"I am the true vine, and my Father is the gardener. 2 He cuts off every branch in me that bears no fruit, while every branch that does bear fruit he prunes so that it will be even more fruitful. 3 You are already clean because of the word I have spoken to you. 4 Remain in me, as I also remain in you. No branch can bear fruit by itself; it must remain in the vine. Neither can you bear fruit unless you remain in me. 5 "I am the vine; you are the branches. If you remain in me and I in you, you will bear much fruit; apart from me you can do nothing. 6 If you do not remain in me, you are like a branch that is thrown away and withers; such branches are picked up, thrown into the fire and burned. 7 If you remain in me and my words remain in you, ask whatever you wish, and it will be done for you. 8 This is to my Father's glory, that you bear much fruit, showing yourselves to be my disciples. "As the Father has loved me, so have I loved you. Now remain in my love. 10If you keep my commands, you will remain in my love, just as I have kept my Father's commands and remain in his love. 11 I have told you this so that my joy may be in you and that your joy may be complete. 12 My command is this: Love each other as I have loved you. 13 Greater love has no one than this: to lay down one's life for one's friends. 14 You are my friends if you do what I command. 15 I no longer call you servants, because a servant does not know his master's business. Instead, I have called you friends, for everything that I learned from my Father I have made known to you. 16 You did not choose me, but I chose you and appointed you so that you might go and bear fruit—fruit that will last—and so that whatever you ask in my name the Father will give you. 17 This is my command: Love each other. John 15:1 - 17
The main point of this passage is the we might be fruitful. There are other themes which help us to become fruitful, but let us not loose sight of the central theme: Fruitfulness. God wants us to be fruitful. Verses 2, 4, 5, 8, & 16 make this clear: "so that it will be even more fruitful" (v.2) "Remain in me, as I also remain in you. No branch can bear fruit by itself; it must remain in the vine. Neither can you bear fruit unless you remain in me." (v4) "you will bear much fruit" (v5) "that you bear much fruit, showing yourselves to be my disciples" (v8) "so that you might go and bear fruit—fruit that will last" (v16)
What kind of behavior, attitude, results or accomplishments might qualify as the kind of "fruit" that Jesus wants us to bear? One is the fruit of the Spirit: "love, joy, peace, forbearance, kindness, goodness, faithfulness, gentleness and self-control." (Gal. 5:22) When actions that stem from these beautiful qualities appear in our lives and mark the way we relate to others, these results of being a branch attached to the vine are certainly fruits—results—that bring glory to God.
Also in Mathew 5:16 Jesus said, "In the same way, let your light shine before others, that they may see your good deeds and glorify your Father in heaven." Your good deeds are good fruit that bring glory to your Father. When we maintain our connection to Jesus, as a branch is connected to the vine, these and many other good fruits accompany us.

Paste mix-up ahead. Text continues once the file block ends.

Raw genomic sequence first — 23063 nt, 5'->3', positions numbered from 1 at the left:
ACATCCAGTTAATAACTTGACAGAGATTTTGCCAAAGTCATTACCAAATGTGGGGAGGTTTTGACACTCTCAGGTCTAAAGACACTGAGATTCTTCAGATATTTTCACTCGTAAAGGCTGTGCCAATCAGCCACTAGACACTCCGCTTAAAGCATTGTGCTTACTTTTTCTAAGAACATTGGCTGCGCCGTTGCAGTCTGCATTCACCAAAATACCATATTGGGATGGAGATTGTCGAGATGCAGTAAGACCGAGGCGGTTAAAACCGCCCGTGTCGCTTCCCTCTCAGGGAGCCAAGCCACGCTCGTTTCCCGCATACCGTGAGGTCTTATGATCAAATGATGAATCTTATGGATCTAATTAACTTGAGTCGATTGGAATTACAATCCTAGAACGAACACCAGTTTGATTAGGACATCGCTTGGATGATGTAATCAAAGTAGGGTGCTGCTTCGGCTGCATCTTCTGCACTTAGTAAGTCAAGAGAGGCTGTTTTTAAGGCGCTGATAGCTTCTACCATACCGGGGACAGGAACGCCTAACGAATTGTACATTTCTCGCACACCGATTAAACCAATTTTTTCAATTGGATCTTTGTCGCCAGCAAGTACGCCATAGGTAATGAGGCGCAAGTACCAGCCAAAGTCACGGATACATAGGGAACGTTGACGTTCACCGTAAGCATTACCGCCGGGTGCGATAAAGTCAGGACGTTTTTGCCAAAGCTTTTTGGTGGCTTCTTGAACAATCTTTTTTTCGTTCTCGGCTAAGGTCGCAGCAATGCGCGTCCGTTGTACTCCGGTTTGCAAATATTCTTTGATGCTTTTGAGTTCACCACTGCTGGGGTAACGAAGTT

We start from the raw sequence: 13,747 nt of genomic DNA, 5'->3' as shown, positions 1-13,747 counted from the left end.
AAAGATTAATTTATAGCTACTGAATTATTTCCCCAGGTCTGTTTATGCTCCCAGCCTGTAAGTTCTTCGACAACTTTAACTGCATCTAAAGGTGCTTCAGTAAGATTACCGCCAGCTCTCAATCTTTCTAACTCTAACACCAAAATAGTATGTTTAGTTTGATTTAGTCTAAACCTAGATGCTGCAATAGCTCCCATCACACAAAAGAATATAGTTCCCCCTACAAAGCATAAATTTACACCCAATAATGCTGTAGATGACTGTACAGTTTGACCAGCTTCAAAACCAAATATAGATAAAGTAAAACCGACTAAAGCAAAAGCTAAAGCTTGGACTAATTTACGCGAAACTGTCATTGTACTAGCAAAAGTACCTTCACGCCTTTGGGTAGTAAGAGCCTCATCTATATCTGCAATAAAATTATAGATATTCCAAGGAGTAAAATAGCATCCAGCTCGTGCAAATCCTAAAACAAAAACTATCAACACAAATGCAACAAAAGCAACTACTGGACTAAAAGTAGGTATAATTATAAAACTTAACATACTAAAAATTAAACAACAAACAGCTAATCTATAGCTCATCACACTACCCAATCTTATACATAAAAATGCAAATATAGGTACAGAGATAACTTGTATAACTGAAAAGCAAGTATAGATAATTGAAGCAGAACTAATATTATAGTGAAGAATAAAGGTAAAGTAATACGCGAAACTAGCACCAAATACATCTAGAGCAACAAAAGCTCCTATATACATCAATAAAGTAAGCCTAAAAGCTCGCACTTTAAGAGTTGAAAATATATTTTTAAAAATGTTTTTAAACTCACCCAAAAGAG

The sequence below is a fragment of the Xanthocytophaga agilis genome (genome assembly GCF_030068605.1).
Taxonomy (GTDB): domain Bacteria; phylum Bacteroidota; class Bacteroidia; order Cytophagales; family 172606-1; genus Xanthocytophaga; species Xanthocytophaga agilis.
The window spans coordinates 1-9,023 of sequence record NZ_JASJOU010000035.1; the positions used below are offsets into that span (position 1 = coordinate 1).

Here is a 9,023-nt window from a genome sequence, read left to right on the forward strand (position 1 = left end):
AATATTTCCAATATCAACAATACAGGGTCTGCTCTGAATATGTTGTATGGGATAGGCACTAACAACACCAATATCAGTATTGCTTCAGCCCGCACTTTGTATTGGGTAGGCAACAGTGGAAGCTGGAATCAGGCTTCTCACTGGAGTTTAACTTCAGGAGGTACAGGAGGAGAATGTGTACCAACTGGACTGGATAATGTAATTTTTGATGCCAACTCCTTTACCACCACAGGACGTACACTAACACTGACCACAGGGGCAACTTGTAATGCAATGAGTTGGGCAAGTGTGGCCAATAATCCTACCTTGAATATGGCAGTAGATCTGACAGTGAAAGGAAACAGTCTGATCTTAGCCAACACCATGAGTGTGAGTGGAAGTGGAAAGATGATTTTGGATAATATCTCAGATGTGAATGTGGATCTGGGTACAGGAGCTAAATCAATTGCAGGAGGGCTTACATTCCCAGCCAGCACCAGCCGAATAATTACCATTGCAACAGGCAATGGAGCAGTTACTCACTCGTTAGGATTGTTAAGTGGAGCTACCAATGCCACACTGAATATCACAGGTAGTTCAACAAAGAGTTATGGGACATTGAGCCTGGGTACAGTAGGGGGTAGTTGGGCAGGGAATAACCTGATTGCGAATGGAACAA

"while every branch that does bear fruit he prunes" (2) None of us likes pruning. It is not enjoyable to have our Father, the Gardener, cut away the things in our lives that hinder fruitfulness. But if we carefully separate the process of pruning from the resultsof pruning, we will soon discover that pruning is good—not pleasant, but good; good for us and good for others around us who will benefit when we become better, fruit-bearing disciples.
Prune (a verb used with an object—something useless is taken away), pruned, pruning. To cut or lop off (twigs, branches, or roots). To cut or lop superfluous, unnecessary or undesired twigs, branches, or roots; to trim. To rid or clear off, to remove something superfluous, unnecessary or undesirable
Pruning is a horticultural and forestry-related practice involving the selective removal of certain parts of a plant, such as branches, buds, or roots. Reasons to prune plants include deadwood removal, shaping (by controlling or redirecting growth), improving or sustaining health, reducing risk from falling branches, preparing nursery specimens for transplanting, and both harvesting and increasing the yield or quality of flowers and fruits. The practice entails targeted removal of diseased, damaged, dead, non-productive, structurally unsound, or otherwise unwanted tissue from crop and landscape plants.
Instructions for pruning: Remove branches that show signs of damage first. Whether they were damaged by a storm or some other event, broken branches should be pruned so that the water and nutrients they're still taking from the tree get redistributed to healthy branches.
God prunes for fruitfulness. He is intentional and skilled. He knows what hinders fruitfulness. He cuts away unproductive tissue so that the sap and nutrients of the vine (Jesus) are more plenteous for the good branches.
Does God prune all the branches? No. He prunes the branches that are already fruitful and makes them more fruitful.
"Remain in me, as I also remain in you. No branch can bear fruit by itself; it must remain in the vine. Neither can you bear fruit unless you remain in me." (4) "If you remain in me and I in you, you will bear much fruit; apart from me you can do nothing." (5) "If you do not remain in me, you are like a branch that is thrown away and withers;" (6) "9 "As the Father has loved me, so have I loved you. Now remain in my love. 10 If you keep my commands, you will remain in my love, just as I have kept my Father's commands and remain in his love." (9)
Jesus and the Father love each other and are inseparably connected. We and Jesus love each other and, if we too are inseparably connected to Him, abiding in Him, remaining in Him, keeping His commands and remaining in His love, we can be fruitful due to the connection. We are fruitful because of who He is and the relationship we have with Him; not because of who we are.
No matter how much the wind blows, I want to remain connected to Him. I have no sap or nutrients in myself with which I can bear good fruit. I need to be attached to the Vine. My love, joy, peace, patience, wisdom, knowledge and understanding is simply inadequate. I need to stay attached; I want to remain connected.